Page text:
“Go!” The feminine figure shoved the other man, the flash of light drew sparks across his vision, but he kept the gun steady.

“I said hands up.” He yelled the order this time, but as the shadows sharpened and redefined, he saw the woman was standing there, hands up, facing him.

Her male companion was gone.

“Marshal.”

Gunshots echoed from outside. Sam rushed forward, seized her arm and hauled her with him out of the bank. His brother met him on the boardwalk, Stetson pushed back from his forehead, revealing a younger, more eager version of himself.

The smell of gunpowder hung thick in the air. Up and down the street, kerosene lights flared up as shopkeepers in long johns stepped out, armed with rifles.

“There were six of them, Sam. I chased them off, but I saw seven hor—” His brother cut off when he spotted the woman in Sam’s grasp. Under the faint light of his brother’s lantern, Sam saw a cascade of red hair, an up tilted chin and a sprinkle of cinnamon colored freckles across a pert nose. Between the alabaster skin and the red hair, she was a picture.

He barely took notice of the gingham shirt with its rolled up sleeves and haphazard buttons which opened at the throat and dipped invitingly down to flesh a lady should never be revealing or the tight breeches that hugged her slender shape. A boy’s clothes should not look so fine on a woman.

But her curves made them more attractive than Miss Pontfour’s dancing girls in their silks and feathers.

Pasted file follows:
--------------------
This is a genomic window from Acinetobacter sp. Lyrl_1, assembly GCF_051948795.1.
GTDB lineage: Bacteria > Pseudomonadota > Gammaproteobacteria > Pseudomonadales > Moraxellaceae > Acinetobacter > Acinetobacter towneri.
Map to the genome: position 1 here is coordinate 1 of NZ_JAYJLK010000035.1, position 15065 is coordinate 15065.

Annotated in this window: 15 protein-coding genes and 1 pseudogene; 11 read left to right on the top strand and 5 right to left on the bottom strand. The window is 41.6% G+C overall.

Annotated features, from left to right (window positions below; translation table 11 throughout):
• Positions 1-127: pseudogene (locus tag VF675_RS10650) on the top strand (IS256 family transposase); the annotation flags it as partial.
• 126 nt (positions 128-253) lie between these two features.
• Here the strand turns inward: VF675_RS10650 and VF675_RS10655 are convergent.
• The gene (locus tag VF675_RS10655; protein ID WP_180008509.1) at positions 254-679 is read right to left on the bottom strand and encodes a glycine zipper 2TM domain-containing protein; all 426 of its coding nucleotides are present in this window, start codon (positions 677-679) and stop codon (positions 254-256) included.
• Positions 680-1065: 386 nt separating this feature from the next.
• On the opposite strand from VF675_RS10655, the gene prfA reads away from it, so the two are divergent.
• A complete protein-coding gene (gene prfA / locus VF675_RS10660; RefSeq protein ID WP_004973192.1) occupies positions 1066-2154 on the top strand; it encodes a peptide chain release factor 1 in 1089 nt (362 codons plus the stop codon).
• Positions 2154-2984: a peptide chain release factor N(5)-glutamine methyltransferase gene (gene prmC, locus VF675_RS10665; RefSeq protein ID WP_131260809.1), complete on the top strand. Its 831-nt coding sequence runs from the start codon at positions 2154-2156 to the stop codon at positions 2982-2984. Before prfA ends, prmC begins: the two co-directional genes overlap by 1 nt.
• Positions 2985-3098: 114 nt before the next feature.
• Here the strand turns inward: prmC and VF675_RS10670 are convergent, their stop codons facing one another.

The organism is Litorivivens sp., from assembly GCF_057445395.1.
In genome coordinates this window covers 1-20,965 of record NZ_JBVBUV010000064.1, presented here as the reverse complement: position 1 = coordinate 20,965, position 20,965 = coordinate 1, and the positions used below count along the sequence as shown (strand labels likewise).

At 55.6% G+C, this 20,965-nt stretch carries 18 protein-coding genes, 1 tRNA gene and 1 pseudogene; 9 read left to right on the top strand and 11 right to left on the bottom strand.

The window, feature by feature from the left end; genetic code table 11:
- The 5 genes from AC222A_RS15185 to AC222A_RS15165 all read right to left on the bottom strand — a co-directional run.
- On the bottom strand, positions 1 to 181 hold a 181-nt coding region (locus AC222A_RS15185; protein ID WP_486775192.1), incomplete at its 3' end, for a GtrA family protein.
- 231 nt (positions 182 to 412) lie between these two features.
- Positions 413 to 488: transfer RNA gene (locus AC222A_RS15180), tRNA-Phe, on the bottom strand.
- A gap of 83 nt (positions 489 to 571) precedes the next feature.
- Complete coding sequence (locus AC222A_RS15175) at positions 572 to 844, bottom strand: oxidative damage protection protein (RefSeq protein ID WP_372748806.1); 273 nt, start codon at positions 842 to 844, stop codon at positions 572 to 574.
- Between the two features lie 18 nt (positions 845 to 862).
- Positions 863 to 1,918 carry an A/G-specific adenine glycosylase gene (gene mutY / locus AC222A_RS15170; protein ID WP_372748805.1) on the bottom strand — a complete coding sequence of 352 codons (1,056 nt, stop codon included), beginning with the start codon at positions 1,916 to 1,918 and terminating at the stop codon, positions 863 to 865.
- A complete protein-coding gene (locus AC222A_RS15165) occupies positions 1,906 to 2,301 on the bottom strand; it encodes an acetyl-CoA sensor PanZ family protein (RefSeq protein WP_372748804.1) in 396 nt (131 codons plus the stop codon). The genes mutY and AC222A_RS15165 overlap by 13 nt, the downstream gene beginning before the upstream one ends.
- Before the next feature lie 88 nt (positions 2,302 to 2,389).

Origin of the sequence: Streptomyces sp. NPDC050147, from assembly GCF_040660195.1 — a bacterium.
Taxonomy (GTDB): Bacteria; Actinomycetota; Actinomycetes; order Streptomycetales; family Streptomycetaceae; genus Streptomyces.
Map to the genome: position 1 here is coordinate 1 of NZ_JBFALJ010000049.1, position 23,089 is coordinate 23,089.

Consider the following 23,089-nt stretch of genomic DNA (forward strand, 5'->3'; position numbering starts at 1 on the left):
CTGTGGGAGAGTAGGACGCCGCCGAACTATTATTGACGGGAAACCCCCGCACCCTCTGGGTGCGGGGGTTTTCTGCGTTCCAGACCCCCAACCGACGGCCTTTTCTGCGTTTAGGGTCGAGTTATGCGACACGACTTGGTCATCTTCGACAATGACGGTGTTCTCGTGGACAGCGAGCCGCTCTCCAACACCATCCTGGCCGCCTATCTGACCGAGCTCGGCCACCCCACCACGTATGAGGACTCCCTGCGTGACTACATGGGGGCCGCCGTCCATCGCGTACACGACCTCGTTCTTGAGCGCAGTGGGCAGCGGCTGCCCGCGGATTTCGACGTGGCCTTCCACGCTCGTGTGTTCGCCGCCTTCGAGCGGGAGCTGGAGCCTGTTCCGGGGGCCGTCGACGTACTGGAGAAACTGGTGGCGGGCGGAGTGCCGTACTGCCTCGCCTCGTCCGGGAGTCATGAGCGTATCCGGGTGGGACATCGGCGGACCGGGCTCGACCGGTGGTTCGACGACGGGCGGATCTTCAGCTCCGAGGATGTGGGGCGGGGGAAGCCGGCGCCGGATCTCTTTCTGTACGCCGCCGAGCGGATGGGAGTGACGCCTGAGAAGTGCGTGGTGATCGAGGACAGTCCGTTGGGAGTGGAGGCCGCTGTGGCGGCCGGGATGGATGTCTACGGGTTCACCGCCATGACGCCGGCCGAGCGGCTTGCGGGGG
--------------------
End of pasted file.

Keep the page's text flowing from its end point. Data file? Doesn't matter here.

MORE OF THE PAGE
“Ma’am.” Kid doffed his Stetson and tucked it against his buckskin shirt.

“She’s not a ma’am.” Sam growled, irritated at the lascivious direction of his brother’s gaze and the fact that he shared the sentiment. “Roust some of the boys together and follow the horses. Wake Mr. Reynolds up. We’ll need to know how much is missing.”

Sam turned to the shopkeepers who lingered in the night air, taking it all in. “Check your shops. I need to know if anything else is missing.” He firmed his grip on the woman’s arm, giving it a warning squeeze as she backed up a pace. He pulled her firmly up to his side.

“What about her?”

Kid still stood there, mouth agape at the woman. Even the lantern seemed to flicker eagerly in her direction.

“Never you mind. Get a move on.” He resisted the urge to cuff his brother. A few months shy of his nineteenth birthday, Kid hadn’t shaken his fascination with the feminine sex.